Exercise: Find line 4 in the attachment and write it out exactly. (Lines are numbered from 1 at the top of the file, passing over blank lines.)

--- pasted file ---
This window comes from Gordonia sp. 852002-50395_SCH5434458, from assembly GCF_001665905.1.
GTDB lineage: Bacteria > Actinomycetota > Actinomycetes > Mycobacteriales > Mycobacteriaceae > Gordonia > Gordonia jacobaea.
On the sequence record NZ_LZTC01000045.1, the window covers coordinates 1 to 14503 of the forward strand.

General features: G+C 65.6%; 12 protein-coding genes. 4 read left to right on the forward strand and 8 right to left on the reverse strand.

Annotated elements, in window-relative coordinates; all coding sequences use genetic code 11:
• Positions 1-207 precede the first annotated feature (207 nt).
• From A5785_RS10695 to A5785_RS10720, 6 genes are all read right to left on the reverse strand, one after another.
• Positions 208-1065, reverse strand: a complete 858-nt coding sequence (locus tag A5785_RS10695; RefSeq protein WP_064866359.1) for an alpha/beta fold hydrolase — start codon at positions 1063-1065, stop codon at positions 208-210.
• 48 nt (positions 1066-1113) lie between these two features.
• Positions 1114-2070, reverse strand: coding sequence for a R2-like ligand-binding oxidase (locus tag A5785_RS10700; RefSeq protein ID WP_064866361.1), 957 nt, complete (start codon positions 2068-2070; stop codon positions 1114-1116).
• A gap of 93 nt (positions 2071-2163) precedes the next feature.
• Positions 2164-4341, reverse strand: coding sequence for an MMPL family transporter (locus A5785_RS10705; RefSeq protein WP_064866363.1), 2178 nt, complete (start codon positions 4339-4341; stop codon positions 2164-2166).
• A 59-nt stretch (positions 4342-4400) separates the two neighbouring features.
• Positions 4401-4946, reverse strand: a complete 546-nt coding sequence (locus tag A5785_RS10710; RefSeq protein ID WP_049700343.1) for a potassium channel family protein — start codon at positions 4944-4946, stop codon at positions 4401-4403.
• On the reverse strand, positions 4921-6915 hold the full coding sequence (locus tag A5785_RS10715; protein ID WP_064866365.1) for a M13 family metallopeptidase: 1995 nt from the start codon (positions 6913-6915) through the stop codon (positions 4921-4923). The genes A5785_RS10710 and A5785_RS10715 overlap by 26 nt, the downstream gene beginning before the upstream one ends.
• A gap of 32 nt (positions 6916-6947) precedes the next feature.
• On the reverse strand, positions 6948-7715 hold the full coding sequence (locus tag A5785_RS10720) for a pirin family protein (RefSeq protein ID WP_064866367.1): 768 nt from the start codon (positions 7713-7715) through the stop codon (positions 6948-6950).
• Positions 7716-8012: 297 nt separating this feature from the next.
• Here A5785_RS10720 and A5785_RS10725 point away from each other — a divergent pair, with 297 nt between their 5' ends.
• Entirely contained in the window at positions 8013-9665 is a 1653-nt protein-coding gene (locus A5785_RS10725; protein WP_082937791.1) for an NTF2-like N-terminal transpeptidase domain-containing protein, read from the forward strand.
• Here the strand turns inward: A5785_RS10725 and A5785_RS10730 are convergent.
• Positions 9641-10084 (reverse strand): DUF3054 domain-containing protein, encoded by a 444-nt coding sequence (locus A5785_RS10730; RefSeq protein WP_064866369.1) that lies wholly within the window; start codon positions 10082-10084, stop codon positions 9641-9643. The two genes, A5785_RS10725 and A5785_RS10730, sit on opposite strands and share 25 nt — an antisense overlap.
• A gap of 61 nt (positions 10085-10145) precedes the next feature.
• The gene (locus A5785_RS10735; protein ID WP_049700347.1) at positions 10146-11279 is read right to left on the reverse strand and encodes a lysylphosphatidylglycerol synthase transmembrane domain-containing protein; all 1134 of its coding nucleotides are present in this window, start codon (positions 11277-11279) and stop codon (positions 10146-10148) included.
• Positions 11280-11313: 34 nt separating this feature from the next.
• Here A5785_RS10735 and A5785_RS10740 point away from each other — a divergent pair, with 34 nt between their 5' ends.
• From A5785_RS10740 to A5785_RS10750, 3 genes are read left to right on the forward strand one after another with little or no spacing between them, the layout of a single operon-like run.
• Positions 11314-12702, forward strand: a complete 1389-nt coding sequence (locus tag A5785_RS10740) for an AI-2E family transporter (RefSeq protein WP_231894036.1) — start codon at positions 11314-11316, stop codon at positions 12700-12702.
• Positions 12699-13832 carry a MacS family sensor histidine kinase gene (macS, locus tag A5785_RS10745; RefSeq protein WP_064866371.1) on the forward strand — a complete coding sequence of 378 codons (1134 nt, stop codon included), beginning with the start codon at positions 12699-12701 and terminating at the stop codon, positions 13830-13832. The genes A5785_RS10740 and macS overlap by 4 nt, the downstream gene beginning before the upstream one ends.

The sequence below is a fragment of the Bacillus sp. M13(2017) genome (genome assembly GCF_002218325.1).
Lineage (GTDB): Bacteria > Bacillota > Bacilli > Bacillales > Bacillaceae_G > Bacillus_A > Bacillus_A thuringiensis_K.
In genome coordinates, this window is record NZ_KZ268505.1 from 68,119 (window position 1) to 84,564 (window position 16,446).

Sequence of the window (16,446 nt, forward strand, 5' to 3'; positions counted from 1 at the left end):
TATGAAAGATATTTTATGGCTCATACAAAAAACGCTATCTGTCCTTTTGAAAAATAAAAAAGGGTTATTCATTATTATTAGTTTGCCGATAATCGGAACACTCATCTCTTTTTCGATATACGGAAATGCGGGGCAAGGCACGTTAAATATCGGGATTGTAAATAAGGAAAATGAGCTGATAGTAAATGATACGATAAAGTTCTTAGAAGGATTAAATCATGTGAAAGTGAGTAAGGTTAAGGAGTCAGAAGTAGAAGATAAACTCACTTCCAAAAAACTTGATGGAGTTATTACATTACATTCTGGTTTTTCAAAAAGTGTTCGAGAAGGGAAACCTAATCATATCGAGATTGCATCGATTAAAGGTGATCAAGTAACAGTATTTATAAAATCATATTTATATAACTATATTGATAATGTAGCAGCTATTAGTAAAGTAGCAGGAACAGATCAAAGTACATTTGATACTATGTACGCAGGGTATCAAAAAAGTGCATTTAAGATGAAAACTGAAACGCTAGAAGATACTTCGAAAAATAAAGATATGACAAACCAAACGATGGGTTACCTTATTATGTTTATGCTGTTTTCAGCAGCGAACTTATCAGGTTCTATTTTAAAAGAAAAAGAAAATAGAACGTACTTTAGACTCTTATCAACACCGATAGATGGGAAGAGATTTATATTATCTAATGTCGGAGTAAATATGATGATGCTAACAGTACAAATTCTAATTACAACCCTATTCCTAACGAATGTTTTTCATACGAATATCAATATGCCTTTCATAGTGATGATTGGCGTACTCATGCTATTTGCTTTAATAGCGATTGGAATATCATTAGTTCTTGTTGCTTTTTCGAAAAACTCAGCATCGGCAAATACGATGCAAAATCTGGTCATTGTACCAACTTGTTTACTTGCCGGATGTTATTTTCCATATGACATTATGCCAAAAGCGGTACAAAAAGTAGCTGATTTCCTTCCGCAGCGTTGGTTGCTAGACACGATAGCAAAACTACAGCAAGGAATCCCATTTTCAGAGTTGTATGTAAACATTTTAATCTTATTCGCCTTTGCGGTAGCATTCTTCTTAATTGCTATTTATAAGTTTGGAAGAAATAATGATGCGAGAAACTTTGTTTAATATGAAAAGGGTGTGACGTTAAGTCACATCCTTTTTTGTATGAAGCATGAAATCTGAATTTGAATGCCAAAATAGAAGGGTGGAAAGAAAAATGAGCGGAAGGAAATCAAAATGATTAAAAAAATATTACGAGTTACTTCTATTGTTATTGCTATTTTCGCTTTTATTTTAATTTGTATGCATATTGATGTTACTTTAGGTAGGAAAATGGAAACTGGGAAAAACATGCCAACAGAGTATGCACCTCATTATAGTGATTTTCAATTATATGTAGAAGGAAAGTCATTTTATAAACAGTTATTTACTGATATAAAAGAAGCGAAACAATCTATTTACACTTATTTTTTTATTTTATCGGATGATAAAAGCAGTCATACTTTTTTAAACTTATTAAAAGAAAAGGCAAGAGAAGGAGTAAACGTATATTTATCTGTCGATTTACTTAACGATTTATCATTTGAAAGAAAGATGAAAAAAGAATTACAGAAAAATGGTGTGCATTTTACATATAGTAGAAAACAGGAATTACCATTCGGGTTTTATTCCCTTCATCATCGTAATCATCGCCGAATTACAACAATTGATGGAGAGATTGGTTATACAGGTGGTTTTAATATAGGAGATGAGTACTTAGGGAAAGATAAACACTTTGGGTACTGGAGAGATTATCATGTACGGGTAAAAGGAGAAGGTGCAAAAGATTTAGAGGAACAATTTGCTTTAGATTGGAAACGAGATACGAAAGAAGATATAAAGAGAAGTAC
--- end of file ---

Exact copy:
General features: G+C 65.6%; 12 protein-coding genes. 4 read left to right on the forward strand and 8 right to left on the reverse strand.